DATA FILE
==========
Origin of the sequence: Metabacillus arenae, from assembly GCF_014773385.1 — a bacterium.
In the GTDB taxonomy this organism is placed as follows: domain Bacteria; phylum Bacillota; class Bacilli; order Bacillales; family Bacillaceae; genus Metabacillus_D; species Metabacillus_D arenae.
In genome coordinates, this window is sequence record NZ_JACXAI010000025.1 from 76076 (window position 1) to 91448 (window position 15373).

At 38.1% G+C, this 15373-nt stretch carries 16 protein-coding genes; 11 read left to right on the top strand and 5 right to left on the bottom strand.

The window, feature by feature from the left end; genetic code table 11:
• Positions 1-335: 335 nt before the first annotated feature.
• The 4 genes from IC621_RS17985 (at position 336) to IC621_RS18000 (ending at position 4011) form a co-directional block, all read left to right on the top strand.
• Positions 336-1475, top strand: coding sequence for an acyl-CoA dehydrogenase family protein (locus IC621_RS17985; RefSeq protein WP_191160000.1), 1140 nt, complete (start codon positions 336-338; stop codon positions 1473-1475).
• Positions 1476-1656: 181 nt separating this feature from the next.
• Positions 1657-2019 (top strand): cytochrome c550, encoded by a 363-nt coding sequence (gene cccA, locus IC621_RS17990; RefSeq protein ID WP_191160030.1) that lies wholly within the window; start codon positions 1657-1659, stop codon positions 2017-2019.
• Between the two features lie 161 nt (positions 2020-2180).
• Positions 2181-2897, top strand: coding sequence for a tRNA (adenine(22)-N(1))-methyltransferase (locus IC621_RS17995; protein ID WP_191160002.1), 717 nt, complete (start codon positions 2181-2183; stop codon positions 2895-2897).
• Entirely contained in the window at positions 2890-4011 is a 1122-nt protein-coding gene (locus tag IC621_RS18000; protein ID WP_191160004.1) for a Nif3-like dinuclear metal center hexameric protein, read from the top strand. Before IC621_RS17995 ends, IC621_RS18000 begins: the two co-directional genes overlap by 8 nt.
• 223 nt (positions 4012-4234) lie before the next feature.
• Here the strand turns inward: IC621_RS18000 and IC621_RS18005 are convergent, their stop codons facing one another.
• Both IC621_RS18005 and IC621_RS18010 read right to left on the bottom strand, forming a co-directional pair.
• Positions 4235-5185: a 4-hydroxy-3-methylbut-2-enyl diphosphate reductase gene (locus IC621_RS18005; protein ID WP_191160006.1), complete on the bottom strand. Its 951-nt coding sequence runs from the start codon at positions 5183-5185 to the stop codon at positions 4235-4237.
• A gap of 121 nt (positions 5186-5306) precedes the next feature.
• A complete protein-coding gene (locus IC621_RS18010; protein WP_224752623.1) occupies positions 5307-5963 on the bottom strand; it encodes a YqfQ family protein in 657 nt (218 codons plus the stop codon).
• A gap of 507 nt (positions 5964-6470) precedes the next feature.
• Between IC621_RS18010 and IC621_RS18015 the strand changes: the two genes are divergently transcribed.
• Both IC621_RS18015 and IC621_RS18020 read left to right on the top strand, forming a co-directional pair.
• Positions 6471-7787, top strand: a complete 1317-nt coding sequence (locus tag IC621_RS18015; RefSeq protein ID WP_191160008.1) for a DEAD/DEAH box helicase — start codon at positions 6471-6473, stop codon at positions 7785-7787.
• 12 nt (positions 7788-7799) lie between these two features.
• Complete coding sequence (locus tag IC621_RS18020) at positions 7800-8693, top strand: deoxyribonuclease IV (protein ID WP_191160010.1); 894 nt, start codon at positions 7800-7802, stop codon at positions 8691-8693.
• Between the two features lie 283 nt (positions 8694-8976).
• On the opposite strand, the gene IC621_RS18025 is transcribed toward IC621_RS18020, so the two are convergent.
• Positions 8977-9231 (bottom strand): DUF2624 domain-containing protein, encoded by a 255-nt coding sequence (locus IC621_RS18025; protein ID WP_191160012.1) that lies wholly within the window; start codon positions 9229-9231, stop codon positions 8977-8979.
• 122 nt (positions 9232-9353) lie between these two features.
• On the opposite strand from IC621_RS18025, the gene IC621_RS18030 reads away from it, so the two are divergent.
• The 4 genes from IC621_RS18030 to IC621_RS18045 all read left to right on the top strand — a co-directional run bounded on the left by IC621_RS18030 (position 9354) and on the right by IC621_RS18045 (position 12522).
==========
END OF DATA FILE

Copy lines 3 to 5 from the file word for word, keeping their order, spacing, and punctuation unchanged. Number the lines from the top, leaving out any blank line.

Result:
In genome coordinates, this window is sequence record NZ_JACXAI010000025.1 from 76076 (window position 1) to 91448 (window position 15373).

At 38.1% G+C, this 15373-nt stretch carries 16 protein-coding genes; 11 read left to right on the top strand and 5 right to left on the bottom strand.

The window, feature by feature from the left end; genetic code table 11: